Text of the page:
The Scorecard only reflects votes taken during the regular General Assembly session and only those votes that took place on the floor of the House and/or Senate. Many members of the Partnership’s delegation provided leadership in defeating legislation that was in conflict with the Partnership’s priorities, which is not reflected in the Scorecard in most cases given those bills did not receive a floor vote. Prior to all floor votes, the Partnership communicated its position on each bill and reminded the legislators that these bills would be included in the Scorecard.  

“Scorecards are a valuable tool to communicate how our legislators are voting on those bills that do make it to a floor vote in each respective body in a quantifiable way. That being said, they are imperfect as they don’t take into account factors such as: sponsoring bills, speaking for or against bills, votes in committee and offering pro-business amendments. But we do believe this format is the most straightforward way of identifying legislator’s support for the Partnership’s initiatives,” said Greater Reston Chamber President & CEO, Mark Ingrao.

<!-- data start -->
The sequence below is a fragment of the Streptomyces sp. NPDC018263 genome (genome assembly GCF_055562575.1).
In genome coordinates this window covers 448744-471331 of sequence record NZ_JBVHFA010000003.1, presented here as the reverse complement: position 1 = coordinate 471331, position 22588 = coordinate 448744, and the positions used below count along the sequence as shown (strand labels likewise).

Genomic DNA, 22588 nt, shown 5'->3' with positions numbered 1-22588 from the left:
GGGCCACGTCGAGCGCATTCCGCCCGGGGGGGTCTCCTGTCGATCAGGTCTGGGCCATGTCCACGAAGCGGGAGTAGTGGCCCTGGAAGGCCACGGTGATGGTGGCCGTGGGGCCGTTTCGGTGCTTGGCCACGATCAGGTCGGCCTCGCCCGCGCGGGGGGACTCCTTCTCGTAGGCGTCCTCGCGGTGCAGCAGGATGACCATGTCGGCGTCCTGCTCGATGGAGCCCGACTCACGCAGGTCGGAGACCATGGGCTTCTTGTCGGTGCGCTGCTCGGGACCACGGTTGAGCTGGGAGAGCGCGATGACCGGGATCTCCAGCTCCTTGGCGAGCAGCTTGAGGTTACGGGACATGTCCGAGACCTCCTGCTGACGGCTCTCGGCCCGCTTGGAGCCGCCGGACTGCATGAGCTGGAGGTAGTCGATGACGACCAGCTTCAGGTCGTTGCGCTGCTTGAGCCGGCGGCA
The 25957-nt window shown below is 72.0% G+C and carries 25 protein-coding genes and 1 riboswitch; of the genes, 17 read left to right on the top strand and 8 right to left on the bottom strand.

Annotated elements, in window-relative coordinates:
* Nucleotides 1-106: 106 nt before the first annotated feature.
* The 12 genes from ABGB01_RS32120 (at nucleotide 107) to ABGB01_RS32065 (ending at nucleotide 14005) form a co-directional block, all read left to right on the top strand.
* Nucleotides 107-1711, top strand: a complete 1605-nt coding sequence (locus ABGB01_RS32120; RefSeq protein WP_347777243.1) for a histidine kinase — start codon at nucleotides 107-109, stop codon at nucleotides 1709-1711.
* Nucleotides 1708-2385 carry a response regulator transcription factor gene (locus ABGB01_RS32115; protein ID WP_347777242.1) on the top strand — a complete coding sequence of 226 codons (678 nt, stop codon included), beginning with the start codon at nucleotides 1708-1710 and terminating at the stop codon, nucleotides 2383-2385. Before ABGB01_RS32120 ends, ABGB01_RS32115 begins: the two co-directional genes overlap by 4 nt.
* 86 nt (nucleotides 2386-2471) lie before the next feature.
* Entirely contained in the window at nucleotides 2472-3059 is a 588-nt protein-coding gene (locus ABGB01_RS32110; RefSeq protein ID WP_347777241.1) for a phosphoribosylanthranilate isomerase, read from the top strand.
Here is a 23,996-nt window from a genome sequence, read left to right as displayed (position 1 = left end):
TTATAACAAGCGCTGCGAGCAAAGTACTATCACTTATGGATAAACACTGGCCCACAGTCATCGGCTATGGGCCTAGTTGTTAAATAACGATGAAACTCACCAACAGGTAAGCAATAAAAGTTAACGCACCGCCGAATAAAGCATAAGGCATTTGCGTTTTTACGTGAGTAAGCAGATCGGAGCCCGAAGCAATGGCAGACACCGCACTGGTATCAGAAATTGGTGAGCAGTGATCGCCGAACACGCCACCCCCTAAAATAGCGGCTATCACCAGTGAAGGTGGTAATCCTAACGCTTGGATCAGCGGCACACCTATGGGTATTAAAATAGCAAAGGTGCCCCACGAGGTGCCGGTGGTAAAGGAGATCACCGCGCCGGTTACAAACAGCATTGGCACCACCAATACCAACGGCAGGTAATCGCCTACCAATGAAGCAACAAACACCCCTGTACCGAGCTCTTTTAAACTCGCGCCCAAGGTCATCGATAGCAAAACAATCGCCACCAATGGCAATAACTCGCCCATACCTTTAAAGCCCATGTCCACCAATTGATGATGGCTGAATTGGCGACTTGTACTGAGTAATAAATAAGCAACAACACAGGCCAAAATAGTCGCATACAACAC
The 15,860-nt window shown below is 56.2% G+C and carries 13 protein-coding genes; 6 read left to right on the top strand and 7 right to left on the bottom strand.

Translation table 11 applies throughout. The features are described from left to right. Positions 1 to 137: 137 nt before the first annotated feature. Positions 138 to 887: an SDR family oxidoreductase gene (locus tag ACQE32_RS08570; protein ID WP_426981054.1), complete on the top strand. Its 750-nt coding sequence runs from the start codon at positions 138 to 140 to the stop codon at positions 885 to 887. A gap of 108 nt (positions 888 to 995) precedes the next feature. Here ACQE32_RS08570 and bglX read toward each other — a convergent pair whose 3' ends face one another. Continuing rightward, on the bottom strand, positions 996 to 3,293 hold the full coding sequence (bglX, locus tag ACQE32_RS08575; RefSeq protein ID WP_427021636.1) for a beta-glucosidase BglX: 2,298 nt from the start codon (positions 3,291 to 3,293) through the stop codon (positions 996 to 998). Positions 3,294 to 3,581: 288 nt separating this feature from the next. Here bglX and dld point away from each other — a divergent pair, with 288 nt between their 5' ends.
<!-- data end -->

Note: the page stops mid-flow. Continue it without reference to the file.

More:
In addition, while not included in the Scorecard as an actual vote that could be scored, the Partnership considers every legislator’s work “incomplete,” given they failed to pass a budget during the regular General Assembly session, and did not resolve the issue of providing health insurance to 400,000 uninsured Virginians.

“We are proud to unveil this Legislative Scorecard to provide our members and the communities we represent with a better understanding of how our state legislators are voting on the issues that will impact the economy and quality of life in Northern Virginia. While most legislators earned high marks for their voting records on the Partnership’s priorities, each of them deserves an incomplete grade for failing to leverage billions in Federal aid to adopt a market-based approach to expanding health care coverage for all Virginians,” said Loudoun County President & CEO Tony Howard.